Giga Kick ridden by Matthew Cartwright wins the Trevor Clarke Handicap at Flemington Racecourse on July 16, 2022 in Melbourne, Australia. (Photo by Brett Holburt/Racing Photos)

It was perhaps an exercise in futility when Rodney Douglas received another phone call from Hong Kong interests wanting to purchase Giga Kick (Scissor Kick x Rekindled Applause) after the two-year-old added a classy Flemington victory to his 4.3 length win at Sale on debut in February.

With two wins from two starts, the offers were sure to come in from the tough Hong Kong jurisdiction which has added more prize money to make it even more attractive for their wealthy owners to raid Australia’s emerging talent.

But with Giga Kick’s owner being rich lister Jonathan Munz, the money factor for selling a horse like the two-year-old gelding is never a consideration.

Douglas, who is Munz’s racing manager for Pinecliff, said the most recent off that came in for the youngster was $800,000.

Munz is probably more interested in talking about the horse’s sectional times, rather than what he is worth to a Hong Kong buyer.

“He ran good sectional times and it was pretty impressive its first start and we were just hoping he could do it again,” Douglas said.

“So it did it again so it’s onwards and up now.”

Giga Kick was a big spruik early in the week but drifted in the market but still started the $3.20 favourite, but Douglas explained the reason for it.

“The thing that ran second to it in the trial at Cranbourne of Beggs probably trialled as good as it but got the crap beat out of it at Geelong on the Friday.

“And I don’t think he trialled as good on the real heavy track at Cranbourne leading into it.

“I would say that’s where the drift came from.”

Douglas said Giga Kick would now head to the Group 3 Vain Stakes (1100m) at Caulfield on August 13 where the gelding will be ridden by Craig Williams who was booked for the ride last Sunday.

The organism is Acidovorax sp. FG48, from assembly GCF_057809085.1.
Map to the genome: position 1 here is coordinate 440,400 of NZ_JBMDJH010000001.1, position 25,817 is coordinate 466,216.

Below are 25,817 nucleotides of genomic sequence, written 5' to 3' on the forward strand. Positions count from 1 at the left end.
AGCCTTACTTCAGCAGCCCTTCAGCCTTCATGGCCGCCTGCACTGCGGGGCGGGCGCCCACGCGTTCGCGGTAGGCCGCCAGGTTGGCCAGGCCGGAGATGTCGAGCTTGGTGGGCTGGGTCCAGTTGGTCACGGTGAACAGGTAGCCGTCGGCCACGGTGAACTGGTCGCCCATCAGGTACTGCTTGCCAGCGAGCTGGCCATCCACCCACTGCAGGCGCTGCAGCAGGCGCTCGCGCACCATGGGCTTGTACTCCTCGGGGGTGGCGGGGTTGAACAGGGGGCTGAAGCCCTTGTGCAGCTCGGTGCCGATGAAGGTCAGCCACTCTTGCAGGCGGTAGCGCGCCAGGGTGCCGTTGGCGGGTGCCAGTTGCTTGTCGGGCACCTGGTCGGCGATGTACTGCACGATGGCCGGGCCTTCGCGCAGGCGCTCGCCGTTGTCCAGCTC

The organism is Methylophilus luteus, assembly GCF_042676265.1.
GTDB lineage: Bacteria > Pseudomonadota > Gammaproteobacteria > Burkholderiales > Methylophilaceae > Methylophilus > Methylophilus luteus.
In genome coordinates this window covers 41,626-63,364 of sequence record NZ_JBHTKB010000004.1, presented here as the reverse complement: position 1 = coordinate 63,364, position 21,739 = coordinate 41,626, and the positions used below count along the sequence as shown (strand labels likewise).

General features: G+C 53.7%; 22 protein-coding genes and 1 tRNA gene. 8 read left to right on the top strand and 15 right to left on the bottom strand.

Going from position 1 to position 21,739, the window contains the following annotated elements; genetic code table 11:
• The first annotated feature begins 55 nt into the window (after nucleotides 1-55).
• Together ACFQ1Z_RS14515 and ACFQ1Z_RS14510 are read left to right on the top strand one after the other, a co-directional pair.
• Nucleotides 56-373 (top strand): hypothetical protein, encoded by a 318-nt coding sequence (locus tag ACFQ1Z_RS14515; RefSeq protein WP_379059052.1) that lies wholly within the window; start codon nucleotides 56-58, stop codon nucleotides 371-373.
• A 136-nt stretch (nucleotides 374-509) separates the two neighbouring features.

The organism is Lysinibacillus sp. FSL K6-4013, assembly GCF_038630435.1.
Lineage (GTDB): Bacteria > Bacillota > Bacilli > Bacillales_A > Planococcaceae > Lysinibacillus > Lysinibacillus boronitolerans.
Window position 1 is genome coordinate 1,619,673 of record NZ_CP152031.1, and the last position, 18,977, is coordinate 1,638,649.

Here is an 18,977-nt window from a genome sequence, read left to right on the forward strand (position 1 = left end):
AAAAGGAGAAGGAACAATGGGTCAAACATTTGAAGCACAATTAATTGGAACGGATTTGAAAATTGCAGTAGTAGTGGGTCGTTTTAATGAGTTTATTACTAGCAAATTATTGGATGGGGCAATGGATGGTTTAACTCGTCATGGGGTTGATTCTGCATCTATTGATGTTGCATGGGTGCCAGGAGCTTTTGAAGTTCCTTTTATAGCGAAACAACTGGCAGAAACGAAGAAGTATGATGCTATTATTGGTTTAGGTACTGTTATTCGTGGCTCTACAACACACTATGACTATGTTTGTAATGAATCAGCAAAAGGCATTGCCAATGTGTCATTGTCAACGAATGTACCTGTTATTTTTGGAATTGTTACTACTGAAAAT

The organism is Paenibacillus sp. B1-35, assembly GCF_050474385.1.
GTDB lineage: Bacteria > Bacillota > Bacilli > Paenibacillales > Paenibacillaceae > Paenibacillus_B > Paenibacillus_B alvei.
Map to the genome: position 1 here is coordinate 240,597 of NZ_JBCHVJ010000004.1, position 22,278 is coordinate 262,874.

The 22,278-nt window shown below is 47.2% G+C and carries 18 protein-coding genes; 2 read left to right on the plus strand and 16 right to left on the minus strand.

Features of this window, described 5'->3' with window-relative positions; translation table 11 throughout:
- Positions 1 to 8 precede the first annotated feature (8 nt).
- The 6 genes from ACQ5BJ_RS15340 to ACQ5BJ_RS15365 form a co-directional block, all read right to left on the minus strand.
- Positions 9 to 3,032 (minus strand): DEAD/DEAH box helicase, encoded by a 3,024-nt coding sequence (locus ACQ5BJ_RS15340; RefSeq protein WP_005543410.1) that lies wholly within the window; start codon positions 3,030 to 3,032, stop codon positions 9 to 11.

“And we’ll see where he sits there as a spring horse or wherever,” he said.

“It looks like he is going in the right direction but you’ll soon get a guide when you get to that race.

“But he has got the run under his belt and that’s why we planned to get him in early so fitness wise he might have an edge on them.”

But Douglas isn’t quite sure about the adulation being heaped on the horse.

“I have got no illusions about him being a star,” he said.

“Everyone else has, I haven’t. I think he has is just a nice horse, but I would have sold him.”

Obviously not needing the money, Munz just “sneezed” at the $800,000.

While he might, according to Douglas, “sniff” at a million, he still wouldn’t sell the horse.

“It’s a bit of game to him and the more that is offered, the more he thinks it’s funny,” Douglas said.

And Douglas isn’t a stranger to cashing in a good horse to Hong Kong.

He bought Noor Elaine Farm’s IIovethiscity colt Barocha for $12,000 at the 2018 VOBIS Gold Yearling Sale and gave it to his nephew Clayton Douglas to train.

After winning on debut by five lengths and then backing it up at his next start by 2.5 lengths, Douglas sold Barocha to Hong Kong for $1.15m. He now races as Beauty Fit and has since won another three races, plus two seconds and two thirds.

“Clayton nearly cried, but his uncle wasn’t keeping him, I can assure you of that,” Douglas said.

“I know what can happen to them.”

Douglas said Munz probably had close to 100 broodmares which would give them 80 yearlings and 70 weanlings.

“We sold a few at Easter for $1.4m and things like that,” he said.

“He buys and sells. It’s just like playing Monopoly with him.

“He decides what he wants to keep and sell.”

And while Clayton Douglas might have lost Barocha to Hong Kong, he is having great success with Giga Kick.

The TAB has rated Giga Kick a $15 chance in October’s Coolmore Stud Stakes.

The Victorian Alliance, headed by Rosemont Stud, has Doull (Snitzel x Bulbula) as the early $5 favourite in the Coolmore.

Doull was a $1.2m purchase at the 2021 Australian Easter Yearling Sale and is part of the Alliance’s multi-million splurge on buying colts in the hope of unearthing a valuable stallion.